The bottom line is that too many variables far removed from extended-forecast timescales, and even from meteorology itself, affect how good your season will be — not the least of which is how you measure “goodness.” That highly personal aspect alone varies vastly across the spectrum of storm observers.

So my attitude for this year, as with all others come peak SDS time of February-early March, is: Wait and see. Don’t waste time in worry or speculation. Life’s too short. Enjoy the opportunities you get, and try not to fret over those missed (hard as it is, admittedly!).

All that said, I’ll be carrying a spare air filter or two this season. It might come in handy somewhere on one of those dust-choked highways far removed from the nearest WalMart Supercenter. How’s that Central American cane crop doing anyway? You never know how dense that smoke might get in mid May from all the burning…:-)


5 Responses to “Wasteful Speculation Running Amok”

  1. Joel Genung on March 1st, 2006 4:09 pm

    As or me, I’d gladly give up the entire chase season if we could simply get some decent precip! “The Drought” is here, it’s real and it looks scary. Couple an extended Midwestern drought with high fuel costs and it bodes terribly for American farming. Let’s hope for moisture and consider ourselves lucky if the side show accompnaies the rain.

  2. tornado on March 1st, 2006 11:13 pm

    I hope we wouldn’t have to choose, but even I admit it would be a tough one at this point.

    Fortunately, most upper air patterns that yield stretches of productive chasing in the southern Plains also support multiple episodes of convective rain, or at least a good deal more opportunities for rain than we’ve had lately in these parts.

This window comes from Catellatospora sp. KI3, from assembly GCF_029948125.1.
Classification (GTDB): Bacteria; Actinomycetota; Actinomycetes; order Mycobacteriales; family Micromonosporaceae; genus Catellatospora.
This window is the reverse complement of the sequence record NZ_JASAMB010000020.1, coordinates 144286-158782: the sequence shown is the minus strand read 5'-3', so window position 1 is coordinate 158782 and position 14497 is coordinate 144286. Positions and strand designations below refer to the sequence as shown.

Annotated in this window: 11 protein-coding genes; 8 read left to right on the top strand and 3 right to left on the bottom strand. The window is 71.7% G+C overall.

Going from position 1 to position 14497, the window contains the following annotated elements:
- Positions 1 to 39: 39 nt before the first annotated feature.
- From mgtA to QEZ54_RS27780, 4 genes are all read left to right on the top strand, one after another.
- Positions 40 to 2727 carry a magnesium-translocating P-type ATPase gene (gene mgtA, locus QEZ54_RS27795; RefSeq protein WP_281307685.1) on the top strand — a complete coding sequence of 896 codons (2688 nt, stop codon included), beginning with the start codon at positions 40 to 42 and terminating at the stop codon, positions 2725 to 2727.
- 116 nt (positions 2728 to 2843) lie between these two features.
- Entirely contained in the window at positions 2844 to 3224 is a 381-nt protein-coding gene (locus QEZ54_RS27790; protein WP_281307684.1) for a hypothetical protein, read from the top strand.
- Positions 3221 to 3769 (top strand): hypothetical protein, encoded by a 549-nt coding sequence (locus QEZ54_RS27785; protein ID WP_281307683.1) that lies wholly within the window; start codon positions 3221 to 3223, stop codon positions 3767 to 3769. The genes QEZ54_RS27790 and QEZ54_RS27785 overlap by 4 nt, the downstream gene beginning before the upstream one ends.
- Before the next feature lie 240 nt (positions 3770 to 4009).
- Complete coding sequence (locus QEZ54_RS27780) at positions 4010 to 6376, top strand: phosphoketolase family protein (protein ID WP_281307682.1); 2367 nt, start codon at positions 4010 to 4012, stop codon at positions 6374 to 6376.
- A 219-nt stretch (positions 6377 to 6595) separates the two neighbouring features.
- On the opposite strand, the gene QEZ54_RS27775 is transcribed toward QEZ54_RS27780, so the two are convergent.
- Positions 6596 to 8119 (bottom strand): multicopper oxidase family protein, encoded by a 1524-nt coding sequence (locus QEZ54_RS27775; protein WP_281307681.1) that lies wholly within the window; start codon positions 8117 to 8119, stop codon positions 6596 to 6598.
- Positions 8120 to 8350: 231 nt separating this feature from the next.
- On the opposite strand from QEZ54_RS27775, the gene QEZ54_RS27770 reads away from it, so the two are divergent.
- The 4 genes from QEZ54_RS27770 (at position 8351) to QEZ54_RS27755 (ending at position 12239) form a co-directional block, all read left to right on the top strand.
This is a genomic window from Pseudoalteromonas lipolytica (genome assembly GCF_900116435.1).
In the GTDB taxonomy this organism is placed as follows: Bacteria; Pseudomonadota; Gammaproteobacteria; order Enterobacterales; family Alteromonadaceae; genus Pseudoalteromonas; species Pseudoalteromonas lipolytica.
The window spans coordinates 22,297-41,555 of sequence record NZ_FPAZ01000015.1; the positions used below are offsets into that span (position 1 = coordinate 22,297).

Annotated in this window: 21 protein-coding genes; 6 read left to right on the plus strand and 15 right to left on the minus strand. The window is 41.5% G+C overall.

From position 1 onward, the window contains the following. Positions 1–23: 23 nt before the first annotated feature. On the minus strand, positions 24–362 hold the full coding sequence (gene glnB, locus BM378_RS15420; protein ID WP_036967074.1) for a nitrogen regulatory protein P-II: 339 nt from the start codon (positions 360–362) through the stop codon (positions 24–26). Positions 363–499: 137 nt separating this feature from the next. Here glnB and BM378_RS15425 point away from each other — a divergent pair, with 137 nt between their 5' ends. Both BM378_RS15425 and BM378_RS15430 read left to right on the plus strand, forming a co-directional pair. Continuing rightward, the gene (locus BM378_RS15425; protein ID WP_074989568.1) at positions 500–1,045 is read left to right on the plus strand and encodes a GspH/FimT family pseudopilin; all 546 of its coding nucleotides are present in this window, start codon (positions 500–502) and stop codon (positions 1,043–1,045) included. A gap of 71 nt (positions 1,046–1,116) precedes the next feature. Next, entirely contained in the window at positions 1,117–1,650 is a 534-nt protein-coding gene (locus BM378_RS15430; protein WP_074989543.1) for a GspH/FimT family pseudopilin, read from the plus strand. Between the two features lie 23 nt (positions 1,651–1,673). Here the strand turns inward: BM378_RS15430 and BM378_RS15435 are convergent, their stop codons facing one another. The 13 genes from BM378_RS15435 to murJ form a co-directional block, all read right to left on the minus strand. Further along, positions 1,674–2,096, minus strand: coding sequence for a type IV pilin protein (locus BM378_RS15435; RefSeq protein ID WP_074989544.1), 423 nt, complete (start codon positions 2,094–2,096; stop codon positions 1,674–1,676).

It is to the point now that not even two or three major MCS passages would catch us up appreciably in the 6-month to one year precip deficit. The Metroplex only got temporary relief with their recent three inches, and up here, we’re still horrifically dry.

  3. Shane Adams on March 3rd, 2006 3:29 pm

    I understand the “wait and see” thing, simply because no one really has a choice but to wait and see. But being a simpleton, I need only refer to the months of drought to reach my own personal assumption for Plains chase season 2006: crap to not at all. Fortunately for me personally, I still posess, at age 34, the youthful vigor one needs to strap in at the eleventh hour and head to far off chase targets well outside the traditional Tornado Alley. I’m not going to sit on early systems this year biding my time for may, because I have no real faith in May this year. I’ll take them as they come, and if the financial well has run dry by May and the season lights up…well then I’ll come up with something. I always do.

  4. Gilbert on March 3rd, 2006 6:34 pm

    Now this is funny: Roger spends an inordinate amount of time telling us how we shouldn’t speculate, and then directly implies he’s expecting a drought by carrying extra air filters! πŸ™‚

    Hey, right or not, it gets the brain thinking, the juices flowing, and some general patterns
    can be forecast to some degree at long range.
    That said, at the very least, I hope you get some good rains down there if nothing else.
    Ground water isn’t an endless supply…

    And if you bag a tornado next week, we KNOW
    Armageddon’s coming! πŸ˜‰

  5. tornado on March 3rd, 2006 11:37 pm

    Resourcefulness is a hallmark of any chaser who has had to scrape and struggle for time and/or money to engage in his/her greatest passion (outside the significant other, of course) — feasting on the smorgasbord of atmospheric violence. I certainly don’t advocate skipping a promising system just because it’s not May yet. If it looks good and you can reach it, even at eleventh hour, then most certainly…go for it!